image_2_Initial Influenza Virus Replication Can Be Limited in Allergic Asthma Through Rapid Induction of Type III Interferons in Respiratory Epithelium.JPEG (167.56 kB)

image_2_Initial Influenza Virus Replication Can Be Limited in Allergic Asthma Through Rapid Induction of Type III Interferons in Respiratory Epithelium.JPEG

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posted on 17.05.2018 by Sujin An, Yung Jin Jeon, Ara Jo, Hyun Jung Lim, Young Eun Han, Sung Woo Cho, Hye Young Kim, Hyun Jik Kim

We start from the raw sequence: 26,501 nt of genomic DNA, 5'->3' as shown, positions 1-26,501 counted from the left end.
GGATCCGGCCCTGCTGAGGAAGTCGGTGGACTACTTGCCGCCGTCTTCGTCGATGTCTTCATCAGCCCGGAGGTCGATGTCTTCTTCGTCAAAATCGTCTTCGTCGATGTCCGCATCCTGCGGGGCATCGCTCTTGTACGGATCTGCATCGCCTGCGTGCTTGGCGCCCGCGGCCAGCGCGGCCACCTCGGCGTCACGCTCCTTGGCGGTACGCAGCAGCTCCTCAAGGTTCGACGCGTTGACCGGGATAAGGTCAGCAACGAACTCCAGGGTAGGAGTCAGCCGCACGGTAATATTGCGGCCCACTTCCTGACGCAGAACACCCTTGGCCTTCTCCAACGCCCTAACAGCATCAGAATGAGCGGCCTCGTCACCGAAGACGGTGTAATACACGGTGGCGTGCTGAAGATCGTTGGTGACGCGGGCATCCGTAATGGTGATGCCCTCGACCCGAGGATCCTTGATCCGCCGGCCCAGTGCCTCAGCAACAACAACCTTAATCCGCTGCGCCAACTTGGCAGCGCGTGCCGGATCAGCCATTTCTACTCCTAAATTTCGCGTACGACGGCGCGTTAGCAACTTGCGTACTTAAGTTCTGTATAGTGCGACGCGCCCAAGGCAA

Although asthmatics has been considered to be highly susceptible to respiratory viral infection and most studies have focused on exacerbation of asthma by influenza A virus (IAV) infection, few experimental evidences exist to directly demonstrate that asthmatic mice are actually resistant to IAV infection. Here, we show that asthmatic mice are not highly susceptible to IAV in the early stage of infection and type III interferon (IFN) maintains antiviral immune response in the lung of IAV-infected asthmatic mouse resulting in inhibition of initial viral spread. C57BL/6 mice with allergic asthma were infected with IAV (WS/33: H1N1) and survival rate, body weight, viral titer, histopathological findings of lung and cytokine profiles including IFNs and Th2 cytokines were measured. Notably, asthmatic mice were significantly resistant to IAV and showed lower viral load until 7 days after infection. Furthermore, IAV-infected asthmatic mice exhibited decreased Th2-related inflammation in lung tissue until 7 days. These increased antiviral resistant mechanism and reduced Th2 inflammation were attributable to rapid induction of type III IFNs and blockade of type III IFNs in asthmatic lung led to aggravated IAV infection and to enhance the production of Th2 cytokines. Asthmatic mice showed bi-phasic responses against IAV-caused lung infection such as rapid production of type III IFNs and subsequent induction of type II IFNs. Actually, IAV-infected asthmatic mice become vulnerable to IAV infection after 7 days with noticeable morbidity and severe weight loss. However, intranasal administration of type III IFNs protects completely asthmatic mice from IAV-mediated immunopathology and lung infection until 14 days after infection. Taken together, our study indicates that the rapid induction of type III IFN might be distinctive immunological findings in the respiratory tract of IAV-infected asthmatic mice at the early stage of infection and crucial for suppression of initial viral spread in vivo asthma accompanying with restriction of Th2 cytokine productions.

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